• visual:   clear; moderate+ to fully intense garnet core with substantial cherry/brick rim
  • nose:   clean; moderate intense and developing aromas of baked earth, casis, red and black raspberry, worn leather, light savory herbs, a little spice on the finish (a good Bordeaux blend)
  • palate:   clean; moderately intense red currant/cassis acids, moderate+ (chalky/silty) tannins, moderate body, moderate+ alcohol (14.7% ABV), moderately intense and developing flavors that mimick the nose with the richness of the berries and the earth showcasing. Very good to excellent balance, excellent structure and long length.
  • conclusion:   drinking very well now and until 2014/15. Will not improve with further aging.
  • FOOD PAIRINGS:  I wouldn't expect this with a $23 Bordeaux blend, but this has the balanced acids and finesse in it's structure to pair with beef tenderloin. Consider  butter poached venison tenderloin "al rossini" with shaved black truffle on foie gras, potato rosti and apple puree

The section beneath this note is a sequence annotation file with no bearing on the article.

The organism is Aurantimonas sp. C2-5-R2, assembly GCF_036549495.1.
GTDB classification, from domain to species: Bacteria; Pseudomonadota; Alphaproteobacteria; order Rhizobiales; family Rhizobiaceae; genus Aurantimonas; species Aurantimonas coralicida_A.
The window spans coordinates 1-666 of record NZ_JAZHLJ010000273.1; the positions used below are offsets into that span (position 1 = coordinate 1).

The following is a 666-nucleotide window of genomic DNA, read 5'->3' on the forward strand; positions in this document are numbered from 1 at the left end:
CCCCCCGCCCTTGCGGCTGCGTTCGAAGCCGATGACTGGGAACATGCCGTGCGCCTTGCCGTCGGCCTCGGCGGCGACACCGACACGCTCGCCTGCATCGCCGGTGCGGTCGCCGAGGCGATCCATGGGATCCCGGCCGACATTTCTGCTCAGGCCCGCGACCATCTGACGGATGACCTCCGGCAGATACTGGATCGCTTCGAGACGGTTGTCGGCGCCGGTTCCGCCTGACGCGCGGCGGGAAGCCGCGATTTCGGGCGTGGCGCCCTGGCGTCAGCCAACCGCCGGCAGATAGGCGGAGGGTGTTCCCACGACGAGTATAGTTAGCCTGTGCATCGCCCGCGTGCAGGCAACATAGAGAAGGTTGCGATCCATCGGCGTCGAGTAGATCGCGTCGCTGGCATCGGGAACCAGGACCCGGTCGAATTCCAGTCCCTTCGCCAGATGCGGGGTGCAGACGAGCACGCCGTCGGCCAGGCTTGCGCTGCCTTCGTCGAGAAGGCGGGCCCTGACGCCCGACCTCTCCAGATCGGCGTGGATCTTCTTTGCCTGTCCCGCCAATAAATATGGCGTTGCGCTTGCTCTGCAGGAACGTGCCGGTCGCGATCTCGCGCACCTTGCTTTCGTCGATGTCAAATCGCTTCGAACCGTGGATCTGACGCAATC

the view at Santa Ynez

   A great showing of reasonably priced wines. I look forward to sampling more of their products in the near future~!

As always, I look forward to your comments and questions.

CINCIN~!!!     SLAINTE~!!!     CHEERS~!!!

Saturday, October 15, 2011

Thelema Mountain Vineyards Merlot

So I heard a story recently about an award-winning winemaker from South Africa who used to be a chartered accountant...

I waited patiently for the punchline.

There isn't one. It's a true story and Gyles Webb from Thelema Mountain Vineyards (www.Thelema.co.za) really used to be an accountant, but more then that he was (and is) a man with a passion: excellence in wine.
Thelema vineyards (arial view)

   Gyles and his wife Barbara had dreamt of finding themselves the right spot in Stellenbosch to make the wine they knew they could make. It was a long search, but an abandoned fruit farm of approximately 157 ha became their new home. The farm had been long abandoned, and though grapes had once been grown there - there were none when the Webbs moved onto the property.

   The amount of work that went into developing the land from fruit orchard to working winery was staggering and the Webbs aren't done yet~! In 2000 Thelema bought a 45 ha apple orchard in the Elgin Valley and began to convert it to cool-climate varietals such as Sauvignon Blanc and Pinot Noir.